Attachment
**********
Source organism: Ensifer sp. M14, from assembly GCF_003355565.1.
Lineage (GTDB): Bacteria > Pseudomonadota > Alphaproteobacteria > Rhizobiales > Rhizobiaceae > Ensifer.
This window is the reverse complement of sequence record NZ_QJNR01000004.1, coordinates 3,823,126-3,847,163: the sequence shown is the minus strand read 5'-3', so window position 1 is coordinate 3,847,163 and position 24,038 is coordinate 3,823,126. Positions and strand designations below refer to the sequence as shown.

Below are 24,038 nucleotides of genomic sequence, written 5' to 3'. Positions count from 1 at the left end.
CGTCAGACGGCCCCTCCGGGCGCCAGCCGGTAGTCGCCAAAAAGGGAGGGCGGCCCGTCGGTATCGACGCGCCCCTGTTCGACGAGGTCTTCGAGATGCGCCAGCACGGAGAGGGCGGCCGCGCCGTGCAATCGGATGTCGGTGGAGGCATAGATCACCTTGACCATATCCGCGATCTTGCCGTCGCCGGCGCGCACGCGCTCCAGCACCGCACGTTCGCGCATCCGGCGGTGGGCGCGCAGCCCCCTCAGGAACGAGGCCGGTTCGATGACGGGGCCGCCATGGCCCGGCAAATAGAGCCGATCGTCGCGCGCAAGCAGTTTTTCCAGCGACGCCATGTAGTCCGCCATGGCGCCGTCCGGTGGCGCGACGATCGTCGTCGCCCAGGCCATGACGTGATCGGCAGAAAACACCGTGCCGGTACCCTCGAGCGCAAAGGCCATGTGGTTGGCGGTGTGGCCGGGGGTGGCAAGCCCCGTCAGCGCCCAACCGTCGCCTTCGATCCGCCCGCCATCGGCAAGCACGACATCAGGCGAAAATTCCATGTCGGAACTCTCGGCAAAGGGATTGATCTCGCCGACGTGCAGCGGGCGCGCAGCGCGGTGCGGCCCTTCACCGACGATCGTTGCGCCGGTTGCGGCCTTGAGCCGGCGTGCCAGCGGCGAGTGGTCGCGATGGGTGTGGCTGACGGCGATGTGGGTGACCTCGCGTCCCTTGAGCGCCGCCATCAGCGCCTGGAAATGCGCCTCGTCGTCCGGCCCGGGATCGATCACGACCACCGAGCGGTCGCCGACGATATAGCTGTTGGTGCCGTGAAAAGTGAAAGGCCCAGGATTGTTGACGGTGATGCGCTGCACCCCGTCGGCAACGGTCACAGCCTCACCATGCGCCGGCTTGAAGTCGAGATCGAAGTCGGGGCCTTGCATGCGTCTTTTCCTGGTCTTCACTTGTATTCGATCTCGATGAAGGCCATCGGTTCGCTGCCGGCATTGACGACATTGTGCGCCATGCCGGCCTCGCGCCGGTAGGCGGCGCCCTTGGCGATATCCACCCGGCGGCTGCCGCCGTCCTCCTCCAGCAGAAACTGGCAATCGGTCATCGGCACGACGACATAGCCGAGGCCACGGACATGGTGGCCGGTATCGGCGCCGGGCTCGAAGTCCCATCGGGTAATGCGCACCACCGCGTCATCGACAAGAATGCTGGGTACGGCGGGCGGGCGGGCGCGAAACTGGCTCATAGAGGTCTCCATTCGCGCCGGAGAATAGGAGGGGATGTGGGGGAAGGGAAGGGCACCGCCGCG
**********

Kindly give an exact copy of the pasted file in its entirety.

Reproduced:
Source organism: Ensifer sp. M14, from assembly GCF_003355565.1.
Lineage (GTDB): Bacteria > Pseudomonadota > Alphaproteobacteria > Rhizobiales > Rhizobiaceae > Ensifer.
This window is the reverse complement of sequence record NZ_QJNR01000004.1, coordinates 3,823,126-3,847,163: the sequence shown is the minus strand read 5'-3', so window position 1 is coordinate 3,847,163 and position 24,038 is coordinate 3,823,126. Positions and strand designations below refer to the sequence as shown.

Below are 24,038 nucleotides of genomic sequence, written 5' to 3'. Positions count from 1 at the left end.
CGTCAGACGGCCCCTCCGGGCGCCAGCCGGTAGTCGCCAAAAAGGGAGGGCGGCCCGTCGGTATCGACGCGCCCCTGTTCGACGAGGTCTTCGAGATGCGCCAGCACGGAGAGGGCGGCCGCGCCGTGCAATCGGATGTCGGTGGAGGCATAGATCACCTTGACCATATCCGCGATCTTGCCGTCGCCGGCGCGCACGCGCTCCAGCACCGCACGTTCGCGCATCCGGCGGTGGGCGCGCAGCCCCCTCAGGAACGAGGCCGGTTCGATGACGGGGCCGCCATGGCCCGGCAAATAGAGCCGATCGTCGCGCGCAAGCAGTTTTTCCAGCGACGCCATGTAGTCCGCCATGGCGCCGTCCGGTGGCGCGACGATCGTCGTCGCCCAGGCCATGACGTGATCGGCAGAAAACACCGTGCCGGTACCCTCGAGCGCAAAGGCCATGTGGTTGGCGGTGTGGCCGGGGGTGGCAAGCCCCGTCAGCGCCCAACCGTCGCCTTCGATCCGCCCGCCATCGGCAAGCACGACATCAGGCGAAAATTCCATGTCGGAACTCTCGGCAAAGGGATTGATCTCGCCGACGTGCAGCGGGCGCGCAGCGCGGTGCGGCCCTTCACCGACGATCGTTGCGCCGGTTGCGGCCTTGAGCCGGCGTGCCAGCGGCGAGTGGTCGCGATGGGTGTGGCTGACGGCGATGTGGGTGACCTCGCGTCCCTTGAGCGCCGCCATCAGCGCCTGGAAATGCGCCTCGTCGTCCGGCCCGGGATCGATCACGACCACCGAGCGGTCGCCGACGATATAGCTGTTGGTGCCGTGAAAAGTGAAAGGCCCAGGATTGTTGACGGTGATGCGCTGCACCCCGTCGGCAACGGTCACAGCCTCACCATGCGCCGGCTTGAAGTCGAGATCGAAGTCGGGGCCTTGCATGCGTCTTTTCCTGGTCTTCACTTGTATTCGATCTCGATGAAGGCCATCGGTTCGCTGCCGGCATTGACGACATTGTGCGCCATGCCGGCCTCGCGCCGGTAGGCGGCGCCCTTGGCGATATCCACCCGGCGGCTGCCGCCGTCCTCCTCCAGCAGAAACTGGCAATCGGTCATCGGCACGACGACATAGCCGAGGCCACGGACATGGTGGCCGGTATCGGCGCCGGGCTCGAAGTCCCATCGGGTAATGCGCACCACCGCGTCATCGACAAGAATGCTGGGTACGGCGGGCGGGCGGGCGCGAAACTGGCTCATAGAGGTCTCCATTCGCGCCGGAGAATAGGAGGGGATGTGGGGGAAGGGAAGGGCACCGCCGCG